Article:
Posted 05.07.2021 in Wealth Planning
Step 1: Set your Goals.
Having any financial plan involves setting great goals. A 5 step financial plan combining these basic principles will set the foundation of how you can turn your goals into a reality. People are often aiming to buy a house, or go on a holiday. If you’re really organised, you might have set out some milestones – get the kids through private schooling, go on a holiday each year, retire when you’re 60…. Equally as important, your starting goal might be to have some emergency cash set aside, so you’re not sweating every time you need to pay for something unexpected.
It doesn’t matter what it is. You have to decide on something. If there is a specific reason to make the 5 step financial plan, you will stick to it. So set a goal.
If you need help with your goals, we have an article all about setting great goals.
Next, assign a value to it. How much emergency cash will make you feel comfortable? $1,000? $10,000? Or how much does the new car you want cost? How much do you think you need as a lump sum to retire comfortably?
Step 2: Look at what you’re spending.
This is the hard, stare at yourself in the mirror and own up to your habits part. It is eye-opening and can be difficult but also strangely satisfying. It’s about knowing where all that money goes!
Your bank might already categorise transactions for you, so you know how much is classified ‘groceries’ or ‘utilities’. My bank doesn’t, so this is how I do it. Download a CSV file (Excel) of transactions for a 12 month period. Then sort them by narration. This groups all the same ones together, so it’s easy to identify what they are. Then you give them all a category – a budget planner can help you here. It will give you all the categories like insurance, groceries, dining out, entertainment, car expenses, household expenses etc.
When you’ve done this, you can figure exactly what you spent in the year and where you spent it.
Step 3: You’ve got to save something.
Now there’s some analysis required. How much did you earn (all your income, salary, interest, dividends, government benefits), and how much did you spend? If your income less your expenditure is positive, congratulations, you might have saved without trying. But I bet you can do better.
Look at your new budget (yep, that’s kind of what this is) and decide where you could do some trimming. In fact, how about you set yourself some targets week to week or month to month? If you were to stick to these, how much could you save?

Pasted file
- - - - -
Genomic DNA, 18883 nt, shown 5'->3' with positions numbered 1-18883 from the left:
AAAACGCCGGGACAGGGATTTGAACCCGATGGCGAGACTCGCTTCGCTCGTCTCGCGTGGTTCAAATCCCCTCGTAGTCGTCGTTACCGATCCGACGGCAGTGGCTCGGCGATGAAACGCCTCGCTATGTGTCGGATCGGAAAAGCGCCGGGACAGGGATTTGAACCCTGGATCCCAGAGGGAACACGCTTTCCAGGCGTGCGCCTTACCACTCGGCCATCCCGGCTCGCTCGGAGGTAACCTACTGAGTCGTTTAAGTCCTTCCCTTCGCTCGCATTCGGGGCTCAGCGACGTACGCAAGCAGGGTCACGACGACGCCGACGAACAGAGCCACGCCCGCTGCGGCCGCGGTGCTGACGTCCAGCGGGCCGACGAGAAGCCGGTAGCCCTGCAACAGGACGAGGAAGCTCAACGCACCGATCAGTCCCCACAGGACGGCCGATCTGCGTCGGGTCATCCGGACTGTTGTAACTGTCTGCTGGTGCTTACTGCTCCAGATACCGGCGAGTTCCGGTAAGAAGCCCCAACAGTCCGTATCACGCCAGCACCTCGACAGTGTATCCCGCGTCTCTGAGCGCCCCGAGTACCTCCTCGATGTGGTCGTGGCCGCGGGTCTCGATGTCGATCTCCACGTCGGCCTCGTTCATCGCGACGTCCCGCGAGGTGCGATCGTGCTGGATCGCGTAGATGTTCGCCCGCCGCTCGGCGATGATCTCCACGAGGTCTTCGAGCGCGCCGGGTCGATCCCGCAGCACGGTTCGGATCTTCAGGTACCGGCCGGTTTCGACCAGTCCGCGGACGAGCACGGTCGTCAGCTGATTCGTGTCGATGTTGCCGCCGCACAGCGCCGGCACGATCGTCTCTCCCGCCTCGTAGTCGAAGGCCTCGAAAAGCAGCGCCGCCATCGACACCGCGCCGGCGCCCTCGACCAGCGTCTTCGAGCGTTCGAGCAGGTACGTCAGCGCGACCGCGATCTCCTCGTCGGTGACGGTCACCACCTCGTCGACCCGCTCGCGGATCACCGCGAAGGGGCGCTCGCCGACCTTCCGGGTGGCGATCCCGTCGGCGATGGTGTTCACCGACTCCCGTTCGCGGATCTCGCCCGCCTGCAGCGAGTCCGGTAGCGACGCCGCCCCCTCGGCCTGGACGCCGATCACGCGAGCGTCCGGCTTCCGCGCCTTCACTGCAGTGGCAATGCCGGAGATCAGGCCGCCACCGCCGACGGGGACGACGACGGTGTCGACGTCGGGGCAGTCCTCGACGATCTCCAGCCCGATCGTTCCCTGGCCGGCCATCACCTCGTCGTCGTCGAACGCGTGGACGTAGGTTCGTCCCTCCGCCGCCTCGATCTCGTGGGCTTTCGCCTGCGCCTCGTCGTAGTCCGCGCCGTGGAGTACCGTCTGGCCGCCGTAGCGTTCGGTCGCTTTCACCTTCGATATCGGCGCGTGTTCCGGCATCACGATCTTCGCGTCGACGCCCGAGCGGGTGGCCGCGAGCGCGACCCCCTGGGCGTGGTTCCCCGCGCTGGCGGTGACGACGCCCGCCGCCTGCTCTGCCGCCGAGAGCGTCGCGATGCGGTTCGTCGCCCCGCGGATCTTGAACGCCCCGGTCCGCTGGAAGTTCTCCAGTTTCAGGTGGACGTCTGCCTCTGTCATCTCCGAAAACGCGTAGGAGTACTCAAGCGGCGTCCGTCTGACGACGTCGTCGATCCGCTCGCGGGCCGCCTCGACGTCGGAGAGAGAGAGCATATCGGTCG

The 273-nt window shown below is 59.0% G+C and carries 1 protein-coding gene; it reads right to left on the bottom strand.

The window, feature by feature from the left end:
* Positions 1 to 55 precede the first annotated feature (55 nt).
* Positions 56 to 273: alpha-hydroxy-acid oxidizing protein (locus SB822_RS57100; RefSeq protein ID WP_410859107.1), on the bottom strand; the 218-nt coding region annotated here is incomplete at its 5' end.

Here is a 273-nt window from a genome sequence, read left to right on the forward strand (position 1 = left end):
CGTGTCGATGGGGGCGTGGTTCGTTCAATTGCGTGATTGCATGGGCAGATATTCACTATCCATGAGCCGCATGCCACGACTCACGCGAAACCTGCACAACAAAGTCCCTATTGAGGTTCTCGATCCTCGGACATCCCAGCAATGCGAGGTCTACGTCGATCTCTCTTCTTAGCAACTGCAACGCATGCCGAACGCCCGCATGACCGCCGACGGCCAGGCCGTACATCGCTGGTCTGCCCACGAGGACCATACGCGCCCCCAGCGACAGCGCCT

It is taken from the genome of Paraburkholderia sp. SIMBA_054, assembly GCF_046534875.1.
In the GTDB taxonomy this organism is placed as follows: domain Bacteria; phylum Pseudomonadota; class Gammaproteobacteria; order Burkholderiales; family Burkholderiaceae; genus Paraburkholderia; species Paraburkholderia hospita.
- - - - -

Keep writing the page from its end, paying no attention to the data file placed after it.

You need to come up with a realistic savings figure that you can stick to, enabling you to progress towards your goals faster than a snail’s pace. It has to be a meaningful amount.
And remember! You don’t necessarily need to increase your salary or completely stop spending. Look through your house. Are there things you really don’t need that could be sold? Do you need to pay to park at work every day, or could you catch the train or cycle? There are many options out there and a myriad of different side hustles. The question is, how dedicated are you to your financial goals?
Step 4: Now for a bit of strategy
Now you know what you spend, and you’ve done some work on what you SHOULD be able to save, so how long will it take you to save for your goal? You can calculate it – for example – if you can save $1,200 a month, and you need $40,000 for your house deposit, it’s going to take you about 34 months, or just over two and a half years.
If you’ve got more than one goal, you need to do some prioritizing here – will you put off going on a holiday so that you can buy a car a little sooner?
Or – if you wanted to buy a house in 3 years, but to save for the deposit, you won’t have any money left over for a holiday – will you put your homeownership dream on hold for another 2 years so that you can take a holiday each year?
This is where you need to look at how much you can save each month (or year) and decide how it is best allocated to each of your competing goals. Perhaps a certain percentage each month goes to each goal (50% for the house, 25% for a holiday and 25% for the emergency fund?).
If the goal you are saving for is long term (for example, retirement), you might consider investing the money so that it starts working for you. If the goal is shorter term (i.e. in the next 3 to 5 years), then you can invest the money, but you need to consider what you would do if the market went down? Would you be happy to put off achieving your goal? If the answer is no, you might be better off keeping the money in cash or term deposits so that you have certainty that the money will be there when you need it.
Step 5: Discipline
The last step is the most boring but also the most satisfying. Now that you have your plan – you know what you want, you know how much you need to save to get there, you have to be disciplined about doing it.
Whatever strategy you decided, regularly investing or regular saving – stick to it. As the dollars start to add up, your goal inches closer.
Taking action and being in control of your finances is a great feeling – full of satisfaction and a little bit of smugness! Enjoy the journey (and, of course, the destination – your chosen financial goal!).